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Controlling the Holidays

What’s in your control and how can you care for yourself in the holiday season?


A topic that comes up frequently around this time of year is how to manage stress and make decisions that help decrease stress.


The holiday season gets a reputation of being all about the “hustle and bustle” and calendars scheduled to the brim.


Some of the things on your calendar may not be things that you can cross off. And let’s be real: Some things in this season may produce stress. That’s often just the reality of it.


But maybe there are some conscious choices you can make that can help this year feel different.




I don’t know about you, but it would be nice to feel more present and more like myself and soak up memories this holiday season.


So how can you do that?


A helpful equation as I share some tips today is


stress = expectations - capacity - resources


Capacity

Capacity helps us recognize our limits. Capacity is how much we can hold/are able to do. One of the most helpful things that we can be aware of when it comes to capacity is being honest with ourselves about the life stage/season we are currently living in.


How can you increase capacity?

  1. Being mindful

  2. Practicing grounding

  3. Taking care of yourself

  4. Engaging in activities that bring you life or speaking up for some activities that you may want to include in holiday plans. For example, if you don’t enjoy large parties or gatherings, be mindful that your entire holiday season is not over scheduled with those types of gatherings. Or at a family gathering, could you practice speaking up about things that sound enjoyable to you? This could be as small as requesting that you play games that are less complicated/faster versus committing to the six-hour strategy game that is life-sucking for you.

  5. Growing self-awareness: know your triggers, know how to care for self


What resources can be leaned on?

  1. How you care for yourself: Being mindful to take care of yourself, even in settings that are outside of your norm. For example, trying to get as much sleep as you can, starting your morning well, being mindful to have food on hand, or taking a sip of water.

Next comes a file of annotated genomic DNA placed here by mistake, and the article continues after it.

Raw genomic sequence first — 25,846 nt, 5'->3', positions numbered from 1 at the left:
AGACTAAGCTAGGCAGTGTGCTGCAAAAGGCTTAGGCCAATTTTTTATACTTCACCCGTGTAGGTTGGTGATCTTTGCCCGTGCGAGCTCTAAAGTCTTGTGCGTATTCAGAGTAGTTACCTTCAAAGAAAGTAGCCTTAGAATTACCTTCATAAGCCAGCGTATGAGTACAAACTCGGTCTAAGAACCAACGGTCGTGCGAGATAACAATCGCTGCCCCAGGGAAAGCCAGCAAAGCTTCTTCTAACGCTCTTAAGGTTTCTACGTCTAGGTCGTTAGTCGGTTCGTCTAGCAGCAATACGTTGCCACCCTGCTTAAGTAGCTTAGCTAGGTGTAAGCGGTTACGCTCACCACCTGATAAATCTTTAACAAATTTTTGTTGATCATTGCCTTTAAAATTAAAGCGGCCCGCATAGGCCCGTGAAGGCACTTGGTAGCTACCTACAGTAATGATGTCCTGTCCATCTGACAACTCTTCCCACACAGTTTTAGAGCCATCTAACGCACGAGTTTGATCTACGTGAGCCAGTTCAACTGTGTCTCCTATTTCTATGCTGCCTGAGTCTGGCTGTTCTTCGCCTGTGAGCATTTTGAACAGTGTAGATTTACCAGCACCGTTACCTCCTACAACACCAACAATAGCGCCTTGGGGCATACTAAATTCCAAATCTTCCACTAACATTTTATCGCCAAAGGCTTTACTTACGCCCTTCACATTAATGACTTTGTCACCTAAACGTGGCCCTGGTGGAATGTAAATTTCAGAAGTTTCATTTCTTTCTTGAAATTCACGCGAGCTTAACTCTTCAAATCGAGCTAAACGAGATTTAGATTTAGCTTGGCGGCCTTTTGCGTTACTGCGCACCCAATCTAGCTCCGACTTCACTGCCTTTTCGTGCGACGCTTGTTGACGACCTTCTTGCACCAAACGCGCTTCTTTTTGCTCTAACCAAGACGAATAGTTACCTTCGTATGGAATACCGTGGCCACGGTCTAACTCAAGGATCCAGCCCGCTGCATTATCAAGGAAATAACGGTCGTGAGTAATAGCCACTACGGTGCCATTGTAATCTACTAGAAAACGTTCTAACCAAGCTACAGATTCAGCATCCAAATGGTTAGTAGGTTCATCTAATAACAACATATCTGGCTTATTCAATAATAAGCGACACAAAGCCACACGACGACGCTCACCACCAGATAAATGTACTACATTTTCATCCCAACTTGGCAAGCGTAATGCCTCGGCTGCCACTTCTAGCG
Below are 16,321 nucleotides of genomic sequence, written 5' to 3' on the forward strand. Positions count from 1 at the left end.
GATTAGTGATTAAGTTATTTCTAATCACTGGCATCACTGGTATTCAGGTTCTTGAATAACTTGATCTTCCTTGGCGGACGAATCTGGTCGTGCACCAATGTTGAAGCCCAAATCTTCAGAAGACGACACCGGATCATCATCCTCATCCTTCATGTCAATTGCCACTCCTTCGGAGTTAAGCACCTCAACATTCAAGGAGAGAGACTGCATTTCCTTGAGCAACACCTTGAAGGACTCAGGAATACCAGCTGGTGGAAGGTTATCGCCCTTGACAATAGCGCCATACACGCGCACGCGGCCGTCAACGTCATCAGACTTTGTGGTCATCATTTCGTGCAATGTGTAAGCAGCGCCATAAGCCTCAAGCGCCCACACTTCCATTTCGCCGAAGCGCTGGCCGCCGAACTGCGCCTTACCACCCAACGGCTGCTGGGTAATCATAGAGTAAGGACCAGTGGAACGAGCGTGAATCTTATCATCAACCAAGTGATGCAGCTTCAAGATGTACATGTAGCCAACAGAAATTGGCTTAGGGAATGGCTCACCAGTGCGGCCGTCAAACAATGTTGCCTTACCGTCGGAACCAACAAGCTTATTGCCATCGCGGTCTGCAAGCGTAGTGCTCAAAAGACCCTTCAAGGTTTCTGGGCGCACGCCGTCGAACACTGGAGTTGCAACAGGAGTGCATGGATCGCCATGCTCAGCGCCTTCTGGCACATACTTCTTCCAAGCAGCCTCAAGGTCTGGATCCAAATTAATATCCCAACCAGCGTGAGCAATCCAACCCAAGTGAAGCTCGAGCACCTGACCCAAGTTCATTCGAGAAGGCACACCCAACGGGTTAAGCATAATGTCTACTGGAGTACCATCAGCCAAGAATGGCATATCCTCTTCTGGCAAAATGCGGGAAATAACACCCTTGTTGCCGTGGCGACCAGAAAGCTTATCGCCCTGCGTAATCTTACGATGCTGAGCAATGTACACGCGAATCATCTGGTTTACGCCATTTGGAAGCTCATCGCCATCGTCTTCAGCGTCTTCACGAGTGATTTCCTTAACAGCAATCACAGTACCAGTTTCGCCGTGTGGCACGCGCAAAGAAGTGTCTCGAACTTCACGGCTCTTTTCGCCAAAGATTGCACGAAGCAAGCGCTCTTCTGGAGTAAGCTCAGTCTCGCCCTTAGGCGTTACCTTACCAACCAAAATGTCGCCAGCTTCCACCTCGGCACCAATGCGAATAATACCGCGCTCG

2. Your own choices: Keeping in mind that you do have control over how you respond to uncomfortable situations. You can stay quiet during such a topic or step away if you need to. “Name it to tame it, feel it to heal it, and let it be to let it go.”


Are there any expectations that you can pivot or set?

  1. Check in with your expectations for an event. Name some of the realities of the situation you are stepping into. Identify and explore areas where you could practice increasing your flexibility or recognize situations where boundaries and self-care are going to be important.

  2. Be realistic with yourself and your family about what you are able to do. For example, I have learned in the last 18 months of being a parent that I need to be real honest about what my kid can handle and doing my best to not overstretch his limit. He models to me what it looks like when we are hungry or overtired, and I can tell you from experience he is more enjoyable when he is not overtired. So, our family may need to set the expectation that we are going to prioritize nap time during our days or not overstretching bedtime.

Hopefully taking just a few minutes to pause and consider each of these categories around capacity, resources, and expectations can have a powerful impact on how you experience this holiday season.




If you would like more resources or to talk out any of these concepts with a professional, our team would love to connect!



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